out-of-door life and sports, is the healthiest, sanest, and most
compound-interest-paying investment a girl can make.

But by an intelligent approach to this life, more can be put into it and
therefore more can be taken out, than by some blindfolded dive into its
mysteries. To know how to do a thing worth doing and to do it well, is
both wise and economical. Some of the physical aspects of our life will
give all the more value because of the payment of an added attention. A
few simple rules for the physical side of camp life will do quite as
much for the body as an orderly routine can do for the camp
housekeeping.

Simply because you are in camp, never do anything by eating or drinking
or over-strain or folly of any sort, that is against the law of health.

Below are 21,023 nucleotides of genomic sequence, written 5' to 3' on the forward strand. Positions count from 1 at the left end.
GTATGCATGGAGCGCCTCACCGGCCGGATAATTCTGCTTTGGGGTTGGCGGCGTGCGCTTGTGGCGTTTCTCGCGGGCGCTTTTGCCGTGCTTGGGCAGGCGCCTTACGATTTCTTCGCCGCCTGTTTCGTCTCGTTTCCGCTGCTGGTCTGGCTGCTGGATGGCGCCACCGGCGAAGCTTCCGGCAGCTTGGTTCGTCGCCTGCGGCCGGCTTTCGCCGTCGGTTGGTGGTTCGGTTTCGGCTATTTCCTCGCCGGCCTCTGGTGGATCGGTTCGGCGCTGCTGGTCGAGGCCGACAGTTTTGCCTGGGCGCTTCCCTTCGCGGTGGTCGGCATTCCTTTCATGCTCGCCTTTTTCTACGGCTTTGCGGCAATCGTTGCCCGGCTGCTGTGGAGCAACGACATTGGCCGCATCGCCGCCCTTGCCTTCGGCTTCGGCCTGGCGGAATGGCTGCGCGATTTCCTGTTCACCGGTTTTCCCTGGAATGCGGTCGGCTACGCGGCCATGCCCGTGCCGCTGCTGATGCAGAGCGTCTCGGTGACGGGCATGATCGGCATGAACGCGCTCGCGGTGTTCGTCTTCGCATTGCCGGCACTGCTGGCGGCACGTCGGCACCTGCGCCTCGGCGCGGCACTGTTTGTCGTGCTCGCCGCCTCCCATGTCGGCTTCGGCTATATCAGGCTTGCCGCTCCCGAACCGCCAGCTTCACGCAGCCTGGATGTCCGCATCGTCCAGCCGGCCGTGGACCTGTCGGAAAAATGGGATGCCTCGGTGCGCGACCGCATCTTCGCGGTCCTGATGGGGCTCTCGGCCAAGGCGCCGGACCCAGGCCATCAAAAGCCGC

To break the laws of health is as much a sin in camp as out of it.

Eat an abundance of simple, wholesome foods, using as much cereals,
fruits, and vegetables as you can get. Don’t neglect the care of your
teeth merely because you are in camp.

Do not drink tea or coffee. Stimulants are unnatural and unwholesome; no
girl and no woman should ever touch them. If you have begun to drink tea
and coffee, camp is the place to give them up once and for all time. The
sooner the better.

If you can get a cool bath in stream or pond and a rub down with a rough
towel, so much the better. Exercise both before and after the bath, and
be sure, by rub down and exercise, to get into a good glow. The rub down
is of especial importance, for it stimulates all the tiny surface veins,
is gymnastics to the skin, and frees the pores of any poisonous
accumulations which they may be holding. Drink a glass or two of pure
water when you get up and the same between meals.

Never wear anything tight in camp or elsewhere. Within the circle of the
waist line are vital organs which need every deep breath you can take,
every ounce of freely flowing blood you can bring to them, every
particle of room to grow you can give them. The Chinese woman who cramps
her feet sins less than we who cramp our waists.

Sleep ten or eleven hours every night.

Study to make your body well, strong, and useful.